The first time we came across an ad for pipes with a schedule number, we wondered: prompt pipes? We knew that most of the piping advertised with us includes a diameter, but every once in a while, we’ll get an ad for, say, schedule 40 PVC pipe. What does that mean?
Since pressure is very important when it comes to heating & plumbing, the schedule of a pipe is an indicator of the thickness of the pipe wall. In other words, it’s used to determine the specific use for that pipe. As you might have guessed, a thicker pipe (with a higher schedule number) would be suitable for heavy-duty (or high pressure) applications.
Find pipe of all sorts, along with threaders, benders & cutters, in our Heating & Plumbing and Machinery & Tools categories.
Sure, the left-handed may comprise 15% of the population. And southpaws might tend to excel at abstract and creative thought. But these aren’t attributes that apply to the lefties we’re talking about here. Unless you’ve got some kind of magical plumbing, chances are your left-handed tub keeps its talents to itself.
Yes, we said left-handed tub. And, yes, they’re a thing that exists. A rather common thing, in fact.
The right- or left-handedness of a tub tells you which side has the drain – a rather important detail if you’re shopping around for a tub to fit in a particular spot (remember that most tubs have one side to a wall). If you stand facing your tub (as if you were about to get into it), you’ll see that the drain is either to your right or to your left. If it’s to your right? Right-handed. To your left? Lefty.
So when you notice tubs of the left-handed variety in our Heating & Plumbing section, you aren’t … well, left wondering what that means, right? Right.
Funny-looking little things, aren’t they? If you’re the owner of a pellet stove (or even someone who’s done their homework & considered buying one), you’ll recognize them immediately: fuel.
It might shock you to know that pellet stoves burn pellets (we know! Completely floored us, that one did). Sarcasm aside, here’s the really interesting part: those pellets are made from biomass. Biomass is basically compressed sawdust and other wood products; in other words, those little pellets are fuel that’s produced from waste wood that would otherwise end up in landfills. The pellets are poured into a hopper and an auger gradually feeds them into a burn pot area of the stove where they’re burned to produce a steady source of heat.
Pellet stoves were developed in the ’70s in reaction to fuel shortages caused by the Oil Crisis, and they’ve steadily increased in popularity ever since. With current rising heating costs, they’ve become a very viable option for home heating. There’s a wide range of types and grades of pellets, and the stoves can be either stand-alone or installed as a fireplace insert.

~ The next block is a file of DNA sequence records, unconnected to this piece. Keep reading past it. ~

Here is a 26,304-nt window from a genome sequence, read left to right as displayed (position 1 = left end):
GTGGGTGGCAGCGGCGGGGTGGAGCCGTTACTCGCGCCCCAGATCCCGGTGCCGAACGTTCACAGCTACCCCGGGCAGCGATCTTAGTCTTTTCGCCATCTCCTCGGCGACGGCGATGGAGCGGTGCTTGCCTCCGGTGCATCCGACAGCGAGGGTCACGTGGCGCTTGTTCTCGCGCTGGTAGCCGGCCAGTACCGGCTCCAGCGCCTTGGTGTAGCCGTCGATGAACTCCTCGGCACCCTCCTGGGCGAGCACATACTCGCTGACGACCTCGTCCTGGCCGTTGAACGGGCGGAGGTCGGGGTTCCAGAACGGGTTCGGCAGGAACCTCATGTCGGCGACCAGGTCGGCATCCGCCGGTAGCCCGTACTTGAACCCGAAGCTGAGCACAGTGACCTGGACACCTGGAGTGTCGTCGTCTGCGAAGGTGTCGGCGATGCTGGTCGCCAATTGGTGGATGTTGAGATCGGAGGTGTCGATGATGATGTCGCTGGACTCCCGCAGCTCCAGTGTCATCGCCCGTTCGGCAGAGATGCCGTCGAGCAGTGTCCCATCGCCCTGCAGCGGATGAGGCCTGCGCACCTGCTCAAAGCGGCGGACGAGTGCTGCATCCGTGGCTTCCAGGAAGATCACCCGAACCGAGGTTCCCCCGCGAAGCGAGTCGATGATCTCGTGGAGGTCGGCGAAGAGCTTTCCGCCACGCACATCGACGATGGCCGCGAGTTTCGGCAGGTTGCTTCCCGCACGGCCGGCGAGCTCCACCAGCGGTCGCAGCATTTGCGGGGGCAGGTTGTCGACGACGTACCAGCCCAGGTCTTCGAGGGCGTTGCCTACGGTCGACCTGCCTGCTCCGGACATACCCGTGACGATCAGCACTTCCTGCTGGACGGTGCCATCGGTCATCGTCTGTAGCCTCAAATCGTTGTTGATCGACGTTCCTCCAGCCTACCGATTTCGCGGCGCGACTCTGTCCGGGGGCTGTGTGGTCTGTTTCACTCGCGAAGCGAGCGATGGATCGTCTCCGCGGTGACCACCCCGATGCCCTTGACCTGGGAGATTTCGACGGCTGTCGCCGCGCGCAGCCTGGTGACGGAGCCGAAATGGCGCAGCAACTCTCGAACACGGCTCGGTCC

And, yes, we’ve got ‘em. You’ll find pellet stoves in our Heating & Plumbing category; if you need to consult with a professional about pellet stove installation or if you’d like to find a source to buy pellets, we’ve got those, too.
We don’t need to remind you how cold it is out there. And we probably don’t need to remind you that we’ve got a wide variety of heaters to make you more comfortable. Our Heating & Plumbing category’s got fireplaces, wood burning stoves, water heaters & pellet stoves. If you’re shopping around for a heating source, however, it’s important to mind your BTUs.
You’ll often see a BTU number in ads for heaters and air conditioners. BTU stands for British Thermal Unit, and it’s a standardized measurement of heat. In the case of heating units, it indicates the amount of energy needed to heat one pound of water 1° Farenheit. Because it’s a standard measurement, it’s a great way to compare the capabilities of various heating systems.
BTUs are also used to measure the amount of heat generated by different fuels. For example, propane is approximately 15,000 BTUs per pound, while charcoal is just about 9000 and wood is around 7000. If you happen to be of a scientific bent, you can figure out exactly how much fuel you’d need to, say, grill a hamburger.
… well, hopefully it is, considering temperatures will be right around the freezing mark for the foreseeable future.
We’re a fantastic source for furnaces, boilers (both residential & commercial), baseboard heaters and other heating systems and accessories, but when you check out our Plumbing & Heating category, you’ll find quite a few ads for that workhorse, the (sometimes) humble cast iron radiator.
Those radiators – mostly antique – are surprisingly good sellers, likely for a variety of reasons. Sometimes they’re a perfect fit for an authentic remodel of an older home. Other times they simply provide the most workable update for another cracked or damaged model. Even if a radiator is a century old, chances are that it still provides a gentle, even heat (its amazing ability as a reliable mitten dryer & warmer might help, too).
We bet you hadn’t thought much about the humble radiator. But we have. And we know that you never really know what might be a hot seller.